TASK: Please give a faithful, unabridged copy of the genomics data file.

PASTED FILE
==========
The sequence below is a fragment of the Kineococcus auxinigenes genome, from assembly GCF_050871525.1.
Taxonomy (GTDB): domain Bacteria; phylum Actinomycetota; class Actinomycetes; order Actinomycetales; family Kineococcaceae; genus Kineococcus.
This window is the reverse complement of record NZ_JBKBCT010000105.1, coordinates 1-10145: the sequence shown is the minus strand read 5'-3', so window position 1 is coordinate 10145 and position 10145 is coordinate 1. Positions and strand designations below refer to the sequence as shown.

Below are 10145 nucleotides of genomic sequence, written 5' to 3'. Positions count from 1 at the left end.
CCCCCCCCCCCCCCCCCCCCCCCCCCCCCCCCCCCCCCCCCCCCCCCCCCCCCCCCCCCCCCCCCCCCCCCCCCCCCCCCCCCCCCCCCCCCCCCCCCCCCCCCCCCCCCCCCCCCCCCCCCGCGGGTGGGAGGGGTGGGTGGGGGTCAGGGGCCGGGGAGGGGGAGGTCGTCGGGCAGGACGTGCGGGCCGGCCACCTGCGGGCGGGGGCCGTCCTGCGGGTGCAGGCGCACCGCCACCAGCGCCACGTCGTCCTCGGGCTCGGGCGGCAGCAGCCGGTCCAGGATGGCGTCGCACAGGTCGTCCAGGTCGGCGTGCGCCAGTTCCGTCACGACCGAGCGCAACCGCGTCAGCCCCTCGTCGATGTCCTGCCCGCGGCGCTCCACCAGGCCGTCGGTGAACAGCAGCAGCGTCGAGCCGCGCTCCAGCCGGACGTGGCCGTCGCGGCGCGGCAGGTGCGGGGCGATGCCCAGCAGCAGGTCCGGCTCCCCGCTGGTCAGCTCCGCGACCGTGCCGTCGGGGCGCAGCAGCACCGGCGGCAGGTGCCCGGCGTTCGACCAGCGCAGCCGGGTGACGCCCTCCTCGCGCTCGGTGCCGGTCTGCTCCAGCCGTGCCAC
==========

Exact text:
The sequence below is a fragment of the Kineococcus auxinigenes genome, from assembly GCF_050871525.1.
Taxonomy (GTDB): domain Bacteria; phylum Actinomycetota; class Actinomycetes; order Actinomycetales; family Kineococcaceae; genus Kineococcus.
This window is the reverse complement of record NZ_JBKBCT010000105.1, coordinates 1-10145: the sequence shown is the minus strand read 5'-3', so window position 1 is coordinate 10145 and position 10145 is coordinate 1. Positions and strand designations below refer to the sequence as shown.

Below are 10145 nucleotides of genomic sequence, written 5' to 3'. Positions count from 1 at the left end.
CCCCCCCCCCCCCCCCCCCCCCCCCCCCCCCCCCCCCCCCCCCCCCCCCCCCCCCCCCCCCCCCCCCCCCCCCCCCCCCCCCCCCCCCCCCCCCCCCCCCCCCCCCCCCCCCCCCCCCCCCCGCGGGTGGGAGGGGTGGGTGGGGGTCAGGGGCCGGGGAGGGGGAGGTCGTCGGGCAGGACGTGCGGGCCGGCCACCTGCGGGCGGGGGCCGTCCTGCGGGTGCAGGCGCACCGCCACCAGCGCCACGTCGTCCTCGGGCTCGGGCGGCAGCAGCCGGTCCAGGATGGCGTCGCACAGGTCGTCCAGGTCGGCGTGCGCCAGTTCCGTCACGACCGAGCGCAACCGCGTCAGCCCCTCGTCGATGTCCTGCCCGCGGCGCTCCACCAGGCCGTCGGTGAACAGCAGCAGCGTCGAGCCGCGCTCCAGCCGGACGTGGCCGTCGCGGCGCGGCAGGTGCGGGGCGATGCCCAGCAGCAGGTCCGGCTCCCCGCTGGTCAGCTCCGCGACCGTGCCGTCGGGGCGCAGCAGCACCGGCGGCAGGTGCCCGGCGTTCGACCAGCGCAGCCGGGTGACGCCCTCCTCGCGCTCGGTGCCGGTCTGCTCCAGCCGTGCCAC